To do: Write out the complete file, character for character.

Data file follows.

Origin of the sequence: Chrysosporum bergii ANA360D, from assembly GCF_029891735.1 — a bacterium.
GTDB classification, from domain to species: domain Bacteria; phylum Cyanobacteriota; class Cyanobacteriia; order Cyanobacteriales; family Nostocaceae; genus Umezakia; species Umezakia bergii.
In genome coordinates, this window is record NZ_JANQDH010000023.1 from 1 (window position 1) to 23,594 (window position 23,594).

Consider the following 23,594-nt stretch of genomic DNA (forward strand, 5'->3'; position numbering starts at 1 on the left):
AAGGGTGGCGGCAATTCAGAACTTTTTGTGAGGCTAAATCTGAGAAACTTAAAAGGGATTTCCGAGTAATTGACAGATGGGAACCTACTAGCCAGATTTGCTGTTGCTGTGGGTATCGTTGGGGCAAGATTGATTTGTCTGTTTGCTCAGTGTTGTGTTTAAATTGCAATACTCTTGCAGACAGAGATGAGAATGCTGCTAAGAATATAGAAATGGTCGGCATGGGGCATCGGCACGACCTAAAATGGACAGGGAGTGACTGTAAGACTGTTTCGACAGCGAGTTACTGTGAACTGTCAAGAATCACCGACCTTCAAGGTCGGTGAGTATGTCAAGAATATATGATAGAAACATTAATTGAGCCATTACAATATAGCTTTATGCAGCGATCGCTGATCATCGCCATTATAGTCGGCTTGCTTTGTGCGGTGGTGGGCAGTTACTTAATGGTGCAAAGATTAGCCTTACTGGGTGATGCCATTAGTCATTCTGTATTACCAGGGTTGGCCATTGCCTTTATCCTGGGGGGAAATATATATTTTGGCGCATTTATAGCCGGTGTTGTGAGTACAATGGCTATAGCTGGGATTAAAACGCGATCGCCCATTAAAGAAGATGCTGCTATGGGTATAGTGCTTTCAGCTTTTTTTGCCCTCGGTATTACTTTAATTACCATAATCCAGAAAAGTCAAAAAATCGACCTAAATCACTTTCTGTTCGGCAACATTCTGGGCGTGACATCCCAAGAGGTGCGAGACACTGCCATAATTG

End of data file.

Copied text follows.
Origin of the sequence: Chrysosporum bergii ANA360D, from assembly GCF_029891735.1 — a bacterium.
GTDB classification, from domain to species: domain Bacteria; phylum Cyanobacteriota; class Cyanobacteriia; order Cyanobacteriales; family Nostocaceae; genus Umezakia; species Umezakia bergii.
In genome coordinates, this window is record NZ_JANQDH010000023.1 from 1 (window position 1) to 23,594 (window position 23,594).

Consider the following 23,594-nt stretch of genomic DNA (forward strand, 5'->3'; position numbering starts at 1 on the left):
AAGGGTGGCGGCAATTCAGAACTTTTTGTGAGGCTAAATCTGAGAAACTTAAAAGGGATTTCCGAGTAATTGACAGATGGGAACCTACTAGCCAGATTTGCTGTTGCTGTGGGTATCGTTGGGGCAAGATTGATTTGTCTGTTTGCTCAGTGTTGTGTTTAAATTGCAATACTCTTGCAGACAGAGATGAGAATGCTGCTAAGAATATAGAAATGGTCGGCATGGGGCATCGGCACGACCTAAAATGGACAGGGAGTGACTGTAAGACTGTTTCGACAGCGAGTTACTGTGAACTGTCAAGAATCACCGACCTTCAAGGTCGGTGAGTATGTCAAGAATATATGATAGAAACATTAATTGAGCCATTACAATATAGCTTTATGCAGCGATCGCTGATCATCGCCATTATAGTCGGCTTGCTTTGTGCGGTGGTGGGCAGTTACTTAATGGTGCAAAGATTAGCCTTACTGGGTGATGCCATTAGTCATTCTGTATTACCAGGGTTGGCCATTGCCTTTATCCTGGGGGGAAATATATATTTTGGCGCATTTATAGCCGGTGTTGTGAGTACAATGGCTATAGCTGGGATTAAAACGCGATCGCCCATTAAAGAAGATGCTGCTATGGGTATAGTGCTTTCAGCTTTTTTTGCCCTCGGTATTACTTTAATTACCATAATCCAGAAAAGTCAAAAAATCGACCTAAATCACTTTCTGTTCGGCAACATTCTGGGCGTGACATCCCAAGAGGTGCGAGACACTGCCATAATTG